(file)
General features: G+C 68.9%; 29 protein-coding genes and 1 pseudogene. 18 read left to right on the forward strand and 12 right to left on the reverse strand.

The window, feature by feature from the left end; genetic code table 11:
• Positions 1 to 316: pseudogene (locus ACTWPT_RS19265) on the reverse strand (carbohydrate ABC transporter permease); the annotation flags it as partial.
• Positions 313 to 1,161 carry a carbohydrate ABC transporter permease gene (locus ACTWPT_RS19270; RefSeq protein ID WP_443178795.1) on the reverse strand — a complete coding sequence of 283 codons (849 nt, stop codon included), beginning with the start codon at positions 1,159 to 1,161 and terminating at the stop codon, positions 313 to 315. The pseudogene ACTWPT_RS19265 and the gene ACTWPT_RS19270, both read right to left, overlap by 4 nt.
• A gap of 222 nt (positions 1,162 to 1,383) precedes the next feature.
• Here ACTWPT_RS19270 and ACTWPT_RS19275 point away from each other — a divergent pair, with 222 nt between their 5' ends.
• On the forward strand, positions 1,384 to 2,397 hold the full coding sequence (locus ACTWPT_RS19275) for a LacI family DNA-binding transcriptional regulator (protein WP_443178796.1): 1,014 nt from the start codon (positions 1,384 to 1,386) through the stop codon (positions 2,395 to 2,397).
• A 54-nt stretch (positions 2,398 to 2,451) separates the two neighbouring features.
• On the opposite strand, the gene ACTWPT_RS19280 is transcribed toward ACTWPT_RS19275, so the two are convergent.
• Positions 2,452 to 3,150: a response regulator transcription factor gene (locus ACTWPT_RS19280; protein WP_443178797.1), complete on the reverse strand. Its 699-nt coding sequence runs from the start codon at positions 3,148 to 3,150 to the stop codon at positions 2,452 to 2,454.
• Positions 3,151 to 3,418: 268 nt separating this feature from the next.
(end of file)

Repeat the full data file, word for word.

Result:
General features: G+C 68.9%; 29 protein-coding genes and 1 pseudogene. 18 read left to right on the forward strand and 12 right to left on the reverse strand.

The window, feature by feature from the left end; genetic code table 11:
• Positions 1 to 316: pseudogene (locus ACTWPT_RS19265) on the reverse strand (carbohydrate ABC transporter permease); the annotation flags it as partial.
• Positions 313 to 1,161 carry a carbohydrate ABC transporter permease gene (locus ACTWPT_RS19270; RefSeq protein ID WP_443178795.1) on the reverse strand — a complete coding sequence of 283 codons (849 nt, stop codon included), beginning with the start codon at positions 1,159 to 1,161 and terminating at the stop codon, positions 313 to 315. The pseudogene ACTWPT_RS19265 and the gene ACTWPT_RS19270, both read right to left, overlap by 4 nt.
• A gap of 222 nt (positions 1,162 to 1,383) precedes the next feature.
• Here ACTWPT_RS19270 and ACTWPT_RS19275 point away from each other — a divergent pair, with 222 nt between their 5' ends.
• On the forward strand, positions 1,384 to 2,397 hold the full coding sequence (locus ACTWPT_RS19275) for a LacI family DNA-binding transcriptional regulator (protein WP_443178796.1): 1,014 nt from the start codon (positions 1,384 to 1,386) through the stop codon (positions 2,395 to 2,397).
• A 54-nt stretch (positions 2,398 to 2,451) separates the two neighbouring features.
• On the opposite strand, the gene ACTWPT_RS19280 is transcribed toward ACTWPT_RS19275, so the two are convergent.
• Positions 2,452 to 3,150: a response regulator transcription factor gene (locus ACTWPT_RS19280; protein WP_443178797.1), complete on the reverse strand. Its 699-nt coding sequence runs from the start codon at positions 3,148 to 3,150 to the stop codon at positions 2,452 to 2,454.
• Positions 3,151 to 3,418: 268 nt separating this feature from the next.